Self priming from distinctive and caricatured faces.
The Burton et al. IAC model comprises four pools of units: face recognition units (FRUs), name input units (NIUs), person identity nodes (PINs) and semantic information units (SIUs). Each unit is connected to all other units in the same pool by bidirectional inhibitory connections. Additionally, equivalent units in different pools are linked by bidirectional excitatory connections.
There is one FRU to represent the pattern formed by each of the faces with which we are familiar. Similarly, the pattern formed by a familiar person's name is represented by an NIU. Hence, the presentation of Stan Laurel's face or name will activate different input units; however, these input units are connected to a single PIN that represents Stan Laurel's identity. The PINs act as a gateway to the access of semantic information which is stored separately as SIUs, which are accessible only via the PINs. Burton et al. propose that the recognition of familiarity takes place at one common level, the PINs, regardless of the input domain (face, name, voice, etc.). This function of the PINs is central to Burton et al.'s account of priming effects.
Studies of priming effects in person recognition have identified two main types of effect (Young & Bruce, 1991). First, there is a long-lasting benefit of repetition, which is domain specific (Bruce & Valentine, 1985; Ellis, Young, Flude & Hay, 1987); seeing a face primes subsequent recognition of that face some considerable time later, but seeing a person's name has no benefit on the recognition of their face after an appreciable interval. Similarly, seeing a person's name will prime the recognition of the same name presented some time later but not the same person's face. Burton et al.'s (1990) IAC model accounts for these long-lived but domain-specific effects of repetition in terms of the strengthening of input-PIN connections (FRU-PIN for face input, NIU-PIN for name input).
The second type of widely studied priming effect is a short-lived benefit on the recognition of an associated person, usually referred to as semantic priming (Bruce & Valentine, 1986; Young, Flude, Hellawell & Ellis, 1994). For those old enough to remember, seeing the face of John Lennon primes recognition of Paul McCartney's face or recognition of Paul McCartney's name. However, although this priming (unlike repetition priming) can cross input domains, it is short lived.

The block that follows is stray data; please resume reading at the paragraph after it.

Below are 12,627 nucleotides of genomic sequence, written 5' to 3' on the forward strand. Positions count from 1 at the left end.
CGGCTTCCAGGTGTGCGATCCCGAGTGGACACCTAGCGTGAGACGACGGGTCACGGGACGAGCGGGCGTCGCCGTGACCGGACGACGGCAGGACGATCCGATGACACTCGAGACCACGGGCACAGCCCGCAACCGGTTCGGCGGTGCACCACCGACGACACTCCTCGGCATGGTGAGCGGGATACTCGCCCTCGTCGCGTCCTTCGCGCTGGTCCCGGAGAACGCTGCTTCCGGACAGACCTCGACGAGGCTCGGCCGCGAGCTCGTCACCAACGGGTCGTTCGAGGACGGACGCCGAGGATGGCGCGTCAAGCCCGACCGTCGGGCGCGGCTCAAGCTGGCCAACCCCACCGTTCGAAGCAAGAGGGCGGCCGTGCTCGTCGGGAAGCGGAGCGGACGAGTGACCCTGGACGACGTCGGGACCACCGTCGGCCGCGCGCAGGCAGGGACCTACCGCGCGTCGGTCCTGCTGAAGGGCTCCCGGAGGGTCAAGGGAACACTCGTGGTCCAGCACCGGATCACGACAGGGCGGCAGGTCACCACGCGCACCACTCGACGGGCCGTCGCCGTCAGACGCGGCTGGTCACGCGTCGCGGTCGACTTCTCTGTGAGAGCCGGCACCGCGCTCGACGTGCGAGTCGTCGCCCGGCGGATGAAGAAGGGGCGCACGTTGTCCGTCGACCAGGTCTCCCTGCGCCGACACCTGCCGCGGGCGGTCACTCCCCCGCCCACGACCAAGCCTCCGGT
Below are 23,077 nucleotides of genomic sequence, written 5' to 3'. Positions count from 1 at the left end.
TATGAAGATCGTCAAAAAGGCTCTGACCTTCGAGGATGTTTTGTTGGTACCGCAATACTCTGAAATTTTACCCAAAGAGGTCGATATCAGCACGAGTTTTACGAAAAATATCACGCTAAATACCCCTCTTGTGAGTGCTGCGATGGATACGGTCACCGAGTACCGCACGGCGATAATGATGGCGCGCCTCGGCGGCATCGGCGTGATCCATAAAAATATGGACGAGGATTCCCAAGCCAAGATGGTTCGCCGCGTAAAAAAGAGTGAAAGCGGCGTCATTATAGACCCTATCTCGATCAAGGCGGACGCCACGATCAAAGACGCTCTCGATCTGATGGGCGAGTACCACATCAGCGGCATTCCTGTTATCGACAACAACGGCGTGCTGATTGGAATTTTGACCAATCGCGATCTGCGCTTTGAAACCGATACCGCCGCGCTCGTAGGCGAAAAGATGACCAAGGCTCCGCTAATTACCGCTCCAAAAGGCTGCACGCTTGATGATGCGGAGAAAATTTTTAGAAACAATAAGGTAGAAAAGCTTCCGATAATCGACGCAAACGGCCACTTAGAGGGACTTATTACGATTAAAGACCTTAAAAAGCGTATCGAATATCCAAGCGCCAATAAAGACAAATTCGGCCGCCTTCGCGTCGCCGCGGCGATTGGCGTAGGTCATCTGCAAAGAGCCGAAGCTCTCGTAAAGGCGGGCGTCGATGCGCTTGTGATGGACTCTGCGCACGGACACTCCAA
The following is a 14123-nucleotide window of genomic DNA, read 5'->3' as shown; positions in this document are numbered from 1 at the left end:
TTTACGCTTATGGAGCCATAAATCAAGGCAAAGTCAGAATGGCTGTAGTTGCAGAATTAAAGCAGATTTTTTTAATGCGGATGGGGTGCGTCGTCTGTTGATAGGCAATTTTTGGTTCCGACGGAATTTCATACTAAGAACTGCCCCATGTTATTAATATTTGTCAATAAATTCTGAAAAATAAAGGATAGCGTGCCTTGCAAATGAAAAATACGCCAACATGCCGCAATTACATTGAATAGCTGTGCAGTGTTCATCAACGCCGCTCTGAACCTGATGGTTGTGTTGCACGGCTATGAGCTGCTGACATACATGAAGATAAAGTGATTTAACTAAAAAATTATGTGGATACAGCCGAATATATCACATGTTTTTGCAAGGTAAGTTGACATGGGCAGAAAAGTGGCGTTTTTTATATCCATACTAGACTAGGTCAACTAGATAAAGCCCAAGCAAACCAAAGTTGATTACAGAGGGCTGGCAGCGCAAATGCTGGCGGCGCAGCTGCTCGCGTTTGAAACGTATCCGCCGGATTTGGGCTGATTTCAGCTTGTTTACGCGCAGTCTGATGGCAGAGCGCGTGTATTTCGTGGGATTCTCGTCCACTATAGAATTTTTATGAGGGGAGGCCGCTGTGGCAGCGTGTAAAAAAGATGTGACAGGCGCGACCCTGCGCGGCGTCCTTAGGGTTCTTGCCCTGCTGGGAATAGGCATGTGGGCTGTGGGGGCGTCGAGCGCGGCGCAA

Burton et al. suggest that a face primes recognition of a semantically associated face or name because they are associated (via the PINs and SIUs) with the same semantic information. In the case of Lennon and McCartney, the presentation of John Lennon's face activates his FRU and PIN. This in turn leads to the activation of SIUs connected to Lennon's PIN (e.g. songwriters, Sergeant Pepper, etc.). Because McCartney shares many of the same SIUs with his partner, activation feeds back to McCartney's PIN. Hence, when McCartney's name (or face) is presented after Lennon's face (or name), the recognition of McCartney's name (or face) is facilitated. Furthermore, semantic priming should be short lived because an input to a third semantically unrelated PIN (e.g. Margaret Thatcher) causes Lennon and McCartney's PINs to return to their resting activation.
In addition to these accounts of established priming effects the IAC model predicts a new form of priming. Burton et al. refer to this new form of priming as 'self-priming' and it depends on the same underlying mechanisms as semantic priming. In the above example of Burton et al.'s IAC account of semantic priming, Lennon was shown to prime McCartney because they are associated with the same semantic information. However, Burton et al. also note that Lennon's PIN remains active after McCartney's PIN has become active. Therefore, the model predicts that the presentation of Lennon's face should prime the recognition of his own name, provided that no subsequent items have abolished the activation at Lennon's PIN. Hence, there should be a short-lived form of cross-domain priming from a person's face to recognition of his or her name - self-priming.
The existence of this cross-domain (face prime-name target) self-priming effect has been confirmed in neuropsychological work (de Haan, Bauer & Greve, 1992a; de Haan, Young & Newcombe, 1992b) and studies of normal subjects (Young et al., 1994). However, little as yet is known about self priming, and one aspect that has not been explored is its relation to the distinctiveness of the face prime.
Valentine & Bruce (1986a, b) found that familiar faces that are distinctive in appearance are recognized faster than familiar faces that are typical in appearance. Burton et al. have included a 'front end' component in their model that offers an account of Valentine & Bruce's finding. Figure 2 shows Burton et al.'s model of distinctiveness effects with faces.
In front of the FRUs Burton et al. have added a number of units to code visual characteristics of the seen face [ILLUSTRATION FOR FIGURE 2 OMITTED]; we will call these VCUs. Each FRU is connected to six VCUs (only three sets of VCUs are shown in [ILLUSTRATION FOR FIGURE 2 OMITTED]), which, for the sake of simplicity, are given a photofit-like status. Hence, there are VCUs for eyes, nose, hair, etc. VCUs can be shared by a number of faces or they can be connected to only one FRU. A measure of distinctiveness for each FRU is calculated by counting the number of other FRUs that share the same VCUs. Consequently, the FRU for a distinctive face shares very few, or none of its VCUs with other FRUs while the FRU for a typical face shares its VCUs with a large number of other FRUs. When the VCUs corresponding to a typical face are activated, a number of other FRUs besides the target FRU become activated. This leads to large levels of inhibition within the FRU pool and the target's FRU and PIN have a low activation level. In contrast, simulations with the model show that the FRUs corresponding to distinctive faces produce higher and more rapid activation of their PINs.